Environmental Studies Professor Named ‘Changemaker’

Siobhan Fennessy was one of 12 women from around the world honored on International Women’s Day for their work protecting wetlands.


The international treaty charged with protecting the world’s wetlands has named Siobhan Fennessy, a biology professor and Philip and Sheila Jordan Professor of Environmental Studies, as a female changemaker. 

The recognition — announced March 8 for International Women’s Day — is part of an inaugural list highlighting 12 women across the globe for their contributions to the field. Fennessy was honored by the Ramsar Convention on Wetlands in the category “Wise Use of Wetlands” for her work in wetland conservation and restoration.

“It’s a thrill,” Fennessy said of being named to the first cohort of “Women Changemakers in the World of Wetlands.” “One of the best things about this recognition is that they really are emphasizing women in these roles who can be models for younger people coming up through the ranks.”

That was something in short supply when Fennessy entered the field. A photograph hanging on her office wall shows her with fellow presenters at a wetland conference about 20 years ago, the only woman in the middle of a group of 11 older men.

Over the years, she said, she learned the value of seeking out female mentors who would become integral to her success. And she has tried to provide that same support to female students at Kenyon.

“You need somebody that looks like you to be able to feel like, ‘Oh, I can do that, too,’” she said. “My earliest students are well into their careers now, and so they, in turn, are mentoring younger people, always passing it forward.”

Those former students include Ellen Herbert ’07, senior scientist at Ducks Unlimited and a leader on a project sponsored by the U.S. Department of Agriculture focused on evaluating how wetland restoration in agricultural landscapes can impact climate change. Fennessy is assisting in this five-year project, along with current student Rachael Tomasko ’25.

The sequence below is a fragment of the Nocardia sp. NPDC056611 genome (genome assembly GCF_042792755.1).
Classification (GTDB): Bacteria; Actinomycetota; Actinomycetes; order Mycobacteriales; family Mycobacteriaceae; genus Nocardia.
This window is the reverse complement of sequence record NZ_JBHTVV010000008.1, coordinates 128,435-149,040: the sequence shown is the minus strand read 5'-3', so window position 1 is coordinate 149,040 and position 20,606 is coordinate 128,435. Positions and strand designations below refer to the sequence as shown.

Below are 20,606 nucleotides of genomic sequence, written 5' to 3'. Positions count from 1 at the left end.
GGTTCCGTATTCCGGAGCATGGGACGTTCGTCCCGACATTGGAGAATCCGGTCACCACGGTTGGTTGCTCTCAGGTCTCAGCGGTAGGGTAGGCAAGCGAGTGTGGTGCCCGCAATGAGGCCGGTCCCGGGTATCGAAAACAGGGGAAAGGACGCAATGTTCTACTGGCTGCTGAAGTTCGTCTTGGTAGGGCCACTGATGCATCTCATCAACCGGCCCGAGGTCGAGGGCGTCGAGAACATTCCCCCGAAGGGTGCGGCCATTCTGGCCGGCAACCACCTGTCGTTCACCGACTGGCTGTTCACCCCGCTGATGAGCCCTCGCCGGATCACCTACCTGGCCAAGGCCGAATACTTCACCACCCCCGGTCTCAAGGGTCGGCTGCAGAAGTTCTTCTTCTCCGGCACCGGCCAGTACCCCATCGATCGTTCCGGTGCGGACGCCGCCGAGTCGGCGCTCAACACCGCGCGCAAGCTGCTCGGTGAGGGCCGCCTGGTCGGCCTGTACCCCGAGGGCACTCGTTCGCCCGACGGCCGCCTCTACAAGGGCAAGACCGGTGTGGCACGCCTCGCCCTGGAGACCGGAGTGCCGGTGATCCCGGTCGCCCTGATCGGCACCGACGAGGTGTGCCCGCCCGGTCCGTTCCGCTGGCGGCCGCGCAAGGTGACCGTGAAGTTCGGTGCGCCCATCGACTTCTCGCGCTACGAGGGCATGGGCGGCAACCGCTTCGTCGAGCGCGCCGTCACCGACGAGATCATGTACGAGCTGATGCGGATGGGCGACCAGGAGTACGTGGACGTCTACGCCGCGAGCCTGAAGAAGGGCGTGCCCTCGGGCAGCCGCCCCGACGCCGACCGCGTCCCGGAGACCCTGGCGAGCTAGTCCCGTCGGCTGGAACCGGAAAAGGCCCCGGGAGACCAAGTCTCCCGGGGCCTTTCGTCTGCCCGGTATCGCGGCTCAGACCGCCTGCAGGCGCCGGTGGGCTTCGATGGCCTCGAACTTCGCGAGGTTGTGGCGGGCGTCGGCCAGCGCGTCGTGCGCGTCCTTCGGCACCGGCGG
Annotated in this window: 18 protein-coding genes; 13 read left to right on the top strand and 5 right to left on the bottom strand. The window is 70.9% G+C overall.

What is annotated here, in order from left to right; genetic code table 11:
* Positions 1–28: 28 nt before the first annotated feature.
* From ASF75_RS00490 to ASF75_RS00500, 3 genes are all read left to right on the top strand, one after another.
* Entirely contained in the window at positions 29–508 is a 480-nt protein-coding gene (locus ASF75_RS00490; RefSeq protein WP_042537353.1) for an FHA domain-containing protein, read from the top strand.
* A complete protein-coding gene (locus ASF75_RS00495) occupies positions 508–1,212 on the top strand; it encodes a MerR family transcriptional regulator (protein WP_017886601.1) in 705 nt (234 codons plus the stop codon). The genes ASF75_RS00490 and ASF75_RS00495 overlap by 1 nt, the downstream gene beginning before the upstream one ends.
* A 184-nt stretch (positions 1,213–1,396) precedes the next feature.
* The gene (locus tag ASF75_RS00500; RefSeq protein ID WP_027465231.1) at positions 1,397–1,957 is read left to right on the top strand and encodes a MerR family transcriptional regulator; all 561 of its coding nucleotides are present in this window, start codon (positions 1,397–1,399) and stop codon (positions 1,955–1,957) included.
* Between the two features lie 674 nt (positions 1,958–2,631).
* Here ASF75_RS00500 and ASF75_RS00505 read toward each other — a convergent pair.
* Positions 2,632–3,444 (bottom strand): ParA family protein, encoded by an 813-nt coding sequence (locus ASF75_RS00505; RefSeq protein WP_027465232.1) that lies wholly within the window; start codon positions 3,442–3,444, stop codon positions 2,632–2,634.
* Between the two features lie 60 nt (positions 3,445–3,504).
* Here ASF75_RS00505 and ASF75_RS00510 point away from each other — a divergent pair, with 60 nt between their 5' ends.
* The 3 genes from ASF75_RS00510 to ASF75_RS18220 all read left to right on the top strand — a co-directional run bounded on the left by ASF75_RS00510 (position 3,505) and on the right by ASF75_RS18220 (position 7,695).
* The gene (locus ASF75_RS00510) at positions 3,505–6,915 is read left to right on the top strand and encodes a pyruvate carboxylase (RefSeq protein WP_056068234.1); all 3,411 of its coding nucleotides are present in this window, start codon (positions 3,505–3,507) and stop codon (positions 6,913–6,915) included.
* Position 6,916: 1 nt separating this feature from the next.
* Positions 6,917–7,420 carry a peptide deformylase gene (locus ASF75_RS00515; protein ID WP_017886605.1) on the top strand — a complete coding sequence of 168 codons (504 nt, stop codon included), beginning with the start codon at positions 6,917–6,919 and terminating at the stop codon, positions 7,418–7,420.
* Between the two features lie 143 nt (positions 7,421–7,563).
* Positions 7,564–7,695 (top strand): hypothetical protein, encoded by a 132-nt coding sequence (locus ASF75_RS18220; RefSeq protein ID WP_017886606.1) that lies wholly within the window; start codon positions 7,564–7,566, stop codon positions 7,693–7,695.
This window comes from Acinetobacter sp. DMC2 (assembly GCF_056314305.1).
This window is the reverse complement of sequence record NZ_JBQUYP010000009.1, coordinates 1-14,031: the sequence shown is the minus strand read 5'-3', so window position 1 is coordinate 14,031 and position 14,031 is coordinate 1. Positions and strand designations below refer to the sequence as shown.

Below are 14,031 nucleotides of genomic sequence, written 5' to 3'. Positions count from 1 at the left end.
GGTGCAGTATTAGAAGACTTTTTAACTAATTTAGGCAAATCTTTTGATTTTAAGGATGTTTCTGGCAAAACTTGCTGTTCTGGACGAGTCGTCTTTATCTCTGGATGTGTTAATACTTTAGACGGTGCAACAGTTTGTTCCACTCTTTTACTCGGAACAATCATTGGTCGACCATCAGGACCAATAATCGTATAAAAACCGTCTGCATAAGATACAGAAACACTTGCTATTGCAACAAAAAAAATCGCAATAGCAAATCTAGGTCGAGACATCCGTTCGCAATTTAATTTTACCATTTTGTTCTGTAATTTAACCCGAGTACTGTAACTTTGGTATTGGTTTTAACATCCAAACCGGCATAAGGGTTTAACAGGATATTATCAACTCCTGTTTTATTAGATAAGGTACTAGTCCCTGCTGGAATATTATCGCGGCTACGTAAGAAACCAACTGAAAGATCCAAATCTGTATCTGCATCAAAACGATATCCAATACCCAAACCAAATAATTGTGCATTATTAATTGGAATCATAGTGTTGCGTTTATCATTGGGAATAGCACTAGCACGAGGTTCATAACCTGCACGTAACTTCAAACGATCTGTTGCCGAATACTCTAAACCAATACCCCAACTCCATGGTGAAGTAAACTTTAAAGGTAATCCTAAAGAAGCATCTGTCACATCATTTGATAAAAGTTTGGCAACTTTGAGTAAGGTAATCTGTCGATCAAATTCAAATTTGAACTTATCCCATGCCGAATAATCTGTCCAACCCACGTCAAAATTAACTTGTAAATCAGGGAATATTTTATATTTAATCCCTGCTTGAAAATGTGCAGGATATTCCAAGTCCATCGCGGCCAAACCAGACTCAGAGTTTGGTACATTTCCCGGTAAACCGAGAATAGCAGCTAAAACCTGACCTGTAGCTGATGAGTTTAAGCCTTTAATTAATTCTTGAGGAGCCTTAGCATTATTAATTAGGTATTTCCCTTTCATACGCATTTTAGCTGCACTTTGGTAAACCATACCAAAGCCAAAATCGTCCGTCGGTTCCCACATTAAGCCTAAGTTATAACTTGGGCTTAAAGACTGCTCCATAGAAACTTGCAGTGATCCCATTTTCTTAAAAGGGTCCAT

Fennessy also is working with Amanda Nahlik ’02, a research ecologist at the U.S. Environmental Protection Agency, on the National Wetland Condition Assessment, a national scale study of trends in the ecological “health” of wetlands

“Watching people go from your students to finishing their schooling, becoming peers and remaining friends all of that time, it’s pretty great,” said Fennessy, who received Kenyon’s Faculty Advising Award in the fall.

In announcing the recent honor for Fennessy and other women changemakers, Musonda Mumba, Secretary General of the Ramsar Convention, said, “The stories of these women collectively exemplify the transformative power unleashed when women and girls, including indigenous women, are supported and empowered to lead in the conservation of wetlands.”

Fennessy’s research focuses on how wetland plant species diversity and biogeochemical cycles respond to human disturbance and how that can be mitigated with ecological restoration. Her current work explores the role of wetlands in climate change mitigation and adaptation. 

Wetlands are known as carbon hotspots due to their ability to take up and store large amounts of carbon. Their continuing loss and degradation results in significant losses of their carbon to the atmosphere, accelerating climate change. Prioritizing wetland protection and restoration can enhance climate adaptation and resilience, and Fennessy and her students are working to quantify the carbon wetlands hold, how it is lost, and how restoration can help recover these benefits.

A Fulbright Fellow in 2013 who studied Mediterranean wetlands in Spain, Fennessy has spent much of her career working to save what remains of Ohio’s wetlands and those around the world. She is vice chair of the Ramsar Convention on Wetlands’ Scientific and Technical Review Panel and recently finished serving three terms on the U.S. National Academies of Science’s panel to review progress on the restoration of the Florida Everglades.

Fennessy came to Kenyon in 1998 and has a Bachelor of Science and Ph.D. in environmental biology from The Ohio State University. She is the coauthor of “Wetlands,” a college textbook now in its sixth edition, and spent five years earlier in her career working at the Ohio Environmental Protection Agency, where she developed a program for restoring and replacing wetlands lost to property development.